Sarah Simmons opened City Grit in September of 2011, turning the old schoolhouse that’s the daytime home to furniture shop WRK into a culinary salon at night. Over the last two years, she’s hosted rising stars and award-winning chefs for one-time-only dinners, and she’s built the City Grit experience into one of this town’s most compelling ways to experience the work of chefs outside of New York.
In our interview, she talks about the only thing she’s cooked in her house in 2013, her hatred of olives, and a dinner so good, she ate enough to make her heart race. Get a taste of her answers here and then read the full chat at voicefoodblog.com.
Describe your culinary style. Southern-inspired is a loose term for describing my food, because I also cook a lot of ethnic cuisines. I lived in Japan, so I cook a lot of Japanese food, and I use a lot of Japanese flavors. Sometimes I’m using Southern ingredients but making something Italian, French, or Japanese. Sometimes I’m using Japanese ingredients but doing a Southern dish. For instance, we’re doing these mobile clam bakes in August, and instead of doing a traditional clam bake, we’re going to do one with Asian flavors, Singapore chile, and jerk seasonings. It was those different types of flavors that set me apart five years ago, but now everyone and their mom is using shiso and yuzu. I think that’s awesome. It’s bringing a lot of attention to this cuisine.
What brand of knife do you use and why? I use a number of knives because my knives keep getting stolen. I don’t think it’s on purpose. I’m going to get a pair of hot pink knives because it would be a little more difficult for a chef to mistake them for their own. At least I think that’s what’s happening. But I also have a Korin chef’s knife that I hide.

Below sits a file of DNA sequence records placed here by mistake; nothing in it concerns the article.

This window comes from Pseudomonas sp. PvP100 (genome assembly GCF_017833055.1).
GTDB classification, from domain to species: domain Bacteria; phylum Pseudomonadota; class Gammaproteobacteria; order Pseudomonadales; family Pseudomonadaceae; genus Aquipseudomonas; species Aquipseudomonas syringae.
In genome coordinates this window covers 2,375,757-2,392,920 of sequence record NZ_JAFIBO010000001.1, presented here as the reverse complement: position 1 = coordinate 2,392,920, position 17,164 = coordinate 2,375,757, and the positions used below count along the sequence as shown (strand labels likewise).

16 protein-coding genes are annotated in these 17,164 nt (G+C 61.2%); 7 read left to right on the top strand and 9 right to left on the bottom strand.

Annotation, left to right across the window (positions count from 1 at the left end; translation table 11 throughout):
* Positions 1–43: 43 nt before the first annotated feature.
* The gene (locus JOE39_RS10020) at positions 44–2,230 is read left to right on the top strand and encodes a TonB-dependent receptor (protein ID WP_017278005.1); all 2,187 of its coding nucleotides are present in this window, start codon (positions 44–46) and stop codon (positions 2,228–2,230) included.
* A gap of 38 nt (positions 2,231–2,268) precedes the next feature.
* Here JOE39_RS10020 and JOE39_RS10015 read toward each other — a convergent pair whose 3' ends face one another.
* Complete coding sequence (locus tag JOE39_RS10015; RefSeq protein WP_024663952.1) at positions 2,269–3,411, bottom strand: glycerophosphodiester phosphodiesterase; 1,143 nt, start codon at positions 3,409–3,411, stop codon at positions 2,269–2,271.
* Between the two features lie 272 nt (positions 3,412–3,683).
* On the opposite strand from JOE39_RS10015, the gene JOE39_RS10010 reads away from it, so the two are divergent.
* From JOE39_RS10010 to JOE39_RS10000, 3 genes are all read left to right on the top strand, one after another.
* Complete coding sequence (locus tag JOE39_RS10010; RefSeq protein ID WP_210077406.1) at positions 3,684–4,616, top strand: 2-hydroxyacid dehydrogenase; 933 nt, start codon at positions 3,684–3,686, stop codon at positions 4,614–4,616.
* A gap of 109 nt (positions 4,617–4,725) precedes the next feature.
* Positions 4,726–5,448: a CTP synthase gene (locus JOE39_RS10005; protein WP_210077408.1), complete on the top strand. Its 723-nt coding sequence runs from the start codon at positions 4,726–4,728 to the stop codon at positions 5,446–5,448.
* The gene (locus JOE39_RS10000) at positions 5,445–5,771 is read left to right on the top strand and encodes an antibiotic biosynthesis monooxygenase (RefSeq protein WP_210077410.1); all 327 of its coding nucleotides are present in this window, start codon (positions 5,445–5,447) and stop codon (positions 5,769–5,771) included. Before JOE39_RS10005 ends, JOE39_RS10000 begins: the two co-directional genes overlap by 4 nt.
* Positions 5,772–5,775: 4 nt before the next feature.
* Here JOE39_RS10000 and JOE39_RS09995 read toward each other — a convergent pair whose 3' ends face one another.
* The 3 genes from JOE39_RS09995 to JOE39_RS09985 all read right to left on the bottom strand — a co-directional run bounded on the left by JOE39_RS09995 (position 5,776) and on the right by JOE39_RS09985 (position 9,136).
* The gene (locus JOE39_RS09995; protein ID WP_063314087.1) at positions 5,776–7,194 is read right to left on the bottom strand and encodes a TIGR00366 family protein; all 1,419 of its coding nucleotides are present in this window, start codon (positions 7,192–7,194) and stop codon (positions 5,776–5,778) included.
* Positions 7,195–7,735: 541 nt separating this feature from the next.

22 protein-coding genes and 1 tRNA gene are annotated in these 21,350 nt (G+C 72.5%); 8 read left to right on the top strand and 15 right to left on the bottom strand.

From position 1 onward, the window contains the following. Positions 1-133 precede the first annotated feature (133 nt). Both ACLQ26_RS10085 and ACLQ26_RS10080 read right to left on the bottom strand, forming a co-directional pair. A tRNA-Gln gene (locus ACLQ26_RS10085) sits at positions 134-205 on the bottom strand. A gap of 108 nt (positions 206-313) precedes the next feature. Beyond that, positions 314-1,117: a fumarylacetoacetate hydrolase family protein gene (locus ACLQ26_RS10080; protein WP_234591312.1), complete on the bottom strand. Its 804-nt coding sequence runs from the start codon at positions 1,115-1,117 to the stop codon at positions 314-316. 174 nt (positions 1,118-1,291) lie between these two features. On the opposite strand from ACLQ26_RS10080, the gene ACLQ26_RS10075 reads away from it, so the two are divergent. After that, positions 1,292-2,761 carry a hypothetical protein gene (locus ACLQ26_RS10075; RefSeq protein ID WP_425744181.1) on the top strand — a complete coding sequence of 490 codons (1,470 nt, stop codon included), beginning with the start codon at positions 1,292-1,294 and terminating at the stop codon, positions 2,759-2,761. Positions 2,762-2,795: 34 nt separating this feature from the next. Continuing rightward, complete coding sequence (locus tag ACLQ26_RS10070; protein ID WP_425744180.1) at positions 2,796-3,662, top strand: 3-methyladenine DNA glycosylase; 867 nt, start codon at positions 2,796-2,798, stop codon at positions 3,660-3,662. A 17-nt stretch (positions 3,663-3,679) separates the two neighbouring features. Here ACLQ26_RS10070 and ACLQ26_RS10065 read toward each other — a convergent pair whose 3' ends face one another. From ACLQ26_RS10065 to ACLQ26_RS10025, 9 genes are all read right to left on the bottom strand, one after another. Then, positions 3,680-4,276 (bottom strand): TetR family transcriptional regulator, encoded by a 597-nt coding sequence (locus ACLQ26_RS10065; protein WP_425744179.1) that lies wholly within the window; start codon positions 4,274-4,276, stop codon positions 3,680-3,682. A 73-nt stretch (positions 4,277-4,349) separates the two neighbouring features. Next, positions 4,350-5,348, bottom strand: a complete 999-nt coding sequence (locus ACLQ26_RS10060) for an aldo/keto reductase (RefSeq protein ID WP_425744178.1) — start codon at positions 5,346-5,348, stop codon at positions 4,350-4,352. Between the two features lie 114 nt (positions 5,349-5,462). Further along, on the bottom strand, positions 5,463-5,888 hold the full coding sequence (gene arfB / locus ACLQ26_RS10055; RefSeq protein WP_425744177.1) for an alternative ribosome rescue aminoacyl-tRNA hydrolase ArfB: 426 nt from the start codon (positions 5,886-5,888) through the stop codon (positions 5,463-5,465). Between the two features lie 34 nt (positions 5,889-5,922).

What’s the most underrated kitchen tool?
Your dishwasher. Also, I feel like I will have arrived when I have a tilt skillet. Most people don’t have the space for it. Maybe a meat slicer too. You can use it for so many other things.
Is there a food you won’t eat? I loathe olives. But I cook with them. I’m not cooking for myself.
What do you hate seeing on menus? Lately, everything that I’ve wanted to order at first glance has had a tapenade in it. I don’t want olives to be the new Brussels sprout. That would make me so sad. But I’m not a hater. I know what it takes to put a menu together.
Where do you celebrate a special night out? Gramercy Tavern. If I’m spending my own hard-earned money, that’s a safe bet, and it’s always going to be amazing. If I had a paycheck, I would write it directly to Gabe Stulman [at the Little Wisco restaurants] and ABC because I eat at those places all the time.
What would you like to see more of in the New York culinary scene? Women. It’s really hard. I watch chefs interact with other male chefs, and they treat me differently. There’s a lack of respect and, in some instances, a lack of giving a shit because you can’t be in the boys’ club if you’re not a boy.
What do you wish would go away? Snarky hostesses.
What’s your favorite meal to cook at home? Two eggs every morning, because that is the only thing I’ve cooked in my house in 2013. On Thursday nights, I stand in the walk-in with a satchel and throw quart containers in it and then later throw them in the microwave and eat them. If you opened my refrigerator, you’d think I was a 21-year-old college boy. I still plate stuff, though.
What’s the most memorable meal you’ve ever eaten? I had a dinner at Hog and Hominy last fall. It was memorable because I had to stop eating because I was going to die. I wore my fat jeans, and I don’t finish anything that I don’t love. And I couldn’t stop eating, even though when you’re already full, the food is never as good as it should be. We got to the end and they brought us this Parmesan gelato. I was like, “That sounds disgusting.” But I was stabbing people with a fork to keep them away while I ate it with a spoon. My heart was racing because I was so full. I’m still so excited about it and in love with it.
What do you wish you could tell your line-cook self? Don’t be an asshole.
What’s next for you? We are hopefully moving into a new location in the next six months to a year. It’s gonna be so awesome and everything we’ve ever wanted. Right now, we’re giving a platform to chefs for getting in front of folks, but we’re gonna take that to a whole other level. We’re elevating the artisan food-maker, wine, and cocktails.
This article from the Village Voice Archive was posted on June 26, 2013